MACRA MIPS Advancing Care Information

MACRA MIPS Advancing Care Information

I started this article and previous seminars by referring to MACRA as Medicare’s new payment system. However, that concept is incorrect and an oversimplification of MACRA.  MACRA stands for “Medicare Access and CHIP Reauthorization Act” and while the same will affect how Providers will get paid it is not necessarily a payment system.  Medicare considers MACRA a Quality Program and refers to MACRA as their Quality Payment Program.  At this point in time I feel comfortable writing that MACRA is a data collection initiative from Medicare that uses a bonus program as an incentive to get Providers to participate.

Using the data collection and bonus as a starting point is easy to visualize two separate possibilities for participation which Medicare refers to them as tracks. One of these tracks requires the participant to submit data and assume risks as it relates to patient’s behavior and outcomes. This first track is known as the Advanced Alternative Payment Model (APM). The other track is the Merit Based Incentive Payment System (MIPS) which is where most Providers will fall under.

MIPS is also divided into four additional categories, most of which resemble, a current program which these categories will be replacing.  For example, Advancing Care Information is similar to the Electronic Health Record Incentive program with its corresponding Meaningful Use Measures and attestation requirements. For example, as part of MIPS and the Advancing Care Information category Providers are required to complete a HIPAA Security Risk Assessment (SRA).

This is where things start to get interesting as the guidance requires Providers that decide to participate to submit data for 90 consecutive days. Based on that simple statement, our experience with HITECH audits and discussions we have been having in the field we have come with a set of questions:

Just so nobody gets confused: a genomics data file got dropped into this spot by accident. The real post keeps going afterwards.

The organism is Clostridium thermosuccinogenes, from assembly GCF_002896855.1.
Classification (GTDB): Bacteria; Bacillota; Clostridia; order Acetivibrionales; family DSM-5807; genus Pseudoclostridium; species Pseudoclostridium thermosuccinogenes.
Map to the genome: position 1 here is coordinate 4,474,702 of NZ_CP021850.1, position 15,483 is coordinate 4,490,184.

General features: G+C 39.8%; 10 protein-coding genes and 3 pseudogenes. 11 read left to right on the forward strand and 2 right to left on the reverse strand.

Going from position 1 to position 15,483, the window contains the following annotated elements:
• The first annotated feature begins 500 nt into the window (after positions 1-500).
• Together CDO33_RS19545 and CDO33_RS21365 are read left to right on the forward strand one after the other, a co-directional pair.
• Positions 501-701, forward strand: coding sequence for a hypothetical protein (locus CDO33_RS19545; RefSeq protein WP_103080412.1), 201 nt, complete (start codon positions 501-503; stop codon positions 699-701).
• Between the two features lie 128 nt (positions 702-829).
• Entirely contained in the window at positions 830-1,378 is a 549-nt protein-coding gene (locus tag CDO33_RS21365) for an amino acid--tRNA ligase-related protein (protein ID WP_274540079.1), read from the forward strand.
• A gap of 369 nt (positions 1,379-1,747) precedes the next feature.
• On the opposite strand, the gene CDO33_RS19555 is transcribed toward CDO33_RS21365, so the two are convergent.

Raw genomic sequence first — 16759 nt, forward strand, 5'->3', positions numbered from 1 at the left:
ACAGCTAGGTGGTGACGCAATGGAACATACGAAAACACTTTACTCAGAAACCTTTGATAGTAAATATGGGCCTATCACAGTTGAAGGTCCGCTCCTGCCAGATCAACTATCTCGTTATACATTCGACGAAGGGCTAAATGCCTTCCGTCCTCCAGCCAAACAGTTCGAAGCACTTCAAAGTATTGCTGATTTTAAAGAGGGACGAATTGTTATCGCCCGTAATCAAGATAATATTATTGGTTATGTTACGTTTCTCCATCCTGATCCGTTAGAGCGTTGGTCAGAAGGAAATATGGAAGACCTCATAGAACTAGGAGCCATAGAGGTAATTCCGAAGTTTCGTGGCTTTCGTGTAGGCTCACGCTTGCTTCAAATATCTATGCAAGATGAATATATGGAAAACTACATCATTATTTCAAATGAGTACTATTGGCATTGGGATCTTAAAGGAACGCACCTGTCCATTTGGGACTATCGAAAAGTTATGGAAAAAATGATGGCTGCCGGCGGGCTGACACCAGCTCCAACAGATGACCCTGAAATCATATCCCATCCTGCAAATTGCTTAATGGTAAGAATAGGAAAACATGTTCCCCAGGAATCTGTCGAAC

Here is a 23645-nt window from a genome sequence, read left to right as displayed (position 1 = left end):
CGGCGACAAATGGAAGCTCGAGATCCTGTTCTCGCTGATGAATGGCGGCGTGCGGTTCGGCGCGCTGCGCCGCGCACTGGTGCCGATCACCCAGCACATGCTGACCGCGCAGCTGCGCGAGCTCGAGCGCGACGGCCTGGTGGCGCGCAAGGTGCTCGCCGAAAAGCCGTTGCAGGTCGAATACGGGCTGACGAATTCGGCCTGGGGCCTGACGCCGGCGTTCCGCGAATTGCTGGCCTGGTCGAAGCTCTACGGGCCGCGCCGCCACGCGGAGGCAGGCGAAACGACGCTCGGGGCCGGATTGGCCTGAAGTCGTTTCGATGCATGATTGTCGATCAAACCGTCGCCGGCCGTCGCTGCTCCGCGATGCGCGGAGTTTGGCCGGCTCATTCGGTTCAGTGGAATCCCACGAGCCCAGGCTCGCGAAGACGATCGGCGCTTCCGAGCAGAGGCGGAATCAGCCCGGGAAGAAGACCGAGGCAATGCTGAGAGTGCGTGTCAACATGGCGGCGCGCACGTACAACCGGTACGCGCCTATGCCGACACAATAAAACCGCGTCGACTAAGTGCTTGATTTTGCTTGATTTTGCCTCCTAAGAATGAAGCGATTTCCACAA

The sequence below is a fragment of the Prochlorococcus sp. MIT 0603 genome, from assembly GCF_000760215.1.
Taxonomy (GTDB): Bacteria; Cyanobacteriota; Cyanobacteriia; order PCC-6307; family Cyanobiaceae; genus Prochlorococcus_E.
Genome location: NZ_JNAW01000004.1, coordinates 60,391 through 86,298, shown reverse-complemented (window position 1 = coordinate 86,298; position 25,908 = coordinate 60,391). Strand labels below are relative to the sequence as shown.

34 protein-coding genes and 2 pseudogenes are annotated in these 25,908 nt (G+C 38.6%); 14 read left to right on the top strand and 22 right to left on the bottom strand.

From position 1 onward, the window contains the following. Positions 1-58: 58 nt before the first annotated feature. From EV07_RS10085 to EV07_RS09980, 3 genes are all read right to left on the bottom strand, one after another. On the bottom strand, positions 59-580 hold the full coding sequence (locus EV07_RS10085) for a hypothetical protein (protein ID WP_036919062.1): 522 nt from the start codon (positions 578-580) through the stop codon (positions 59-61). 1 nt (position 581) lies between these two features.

• Does the SRA needs to be conducted within the 90-day data collection period?
  • Will a SRA outside of these parameters be considered acceptable?

Our opinion is that conducting an SRA before or during the data collection period is a defensible position as the SRA is designed to measure vulnerabilities and actions to take. At the same time, an SRA outside of the data collection period is questionable as not all measures were met within the given time frame.

We don’t know which position Government auditors will take but when in doubt always play safe. This basically means that we recommend Providers interested in participating in the “Quality Payment Program” to complete a Security Risk Assessment as early as possible in the year.

Another detail that may have been overlooked by many is the data collection period itself. Officially MACRA started Jan 1, 2017. Providers do not have to participate but failure to do so will result in a negative adjustment in their reimbursements. Simplifying the options provided by Medicare we need to consider that at the latest, Providers must start their data collection by October 2, 2017 or they will never be able to get the data for the required 90-day consecutive days.

There is quite a lot more to do as it regards MACRA but at the very least consider these two key pieces of information: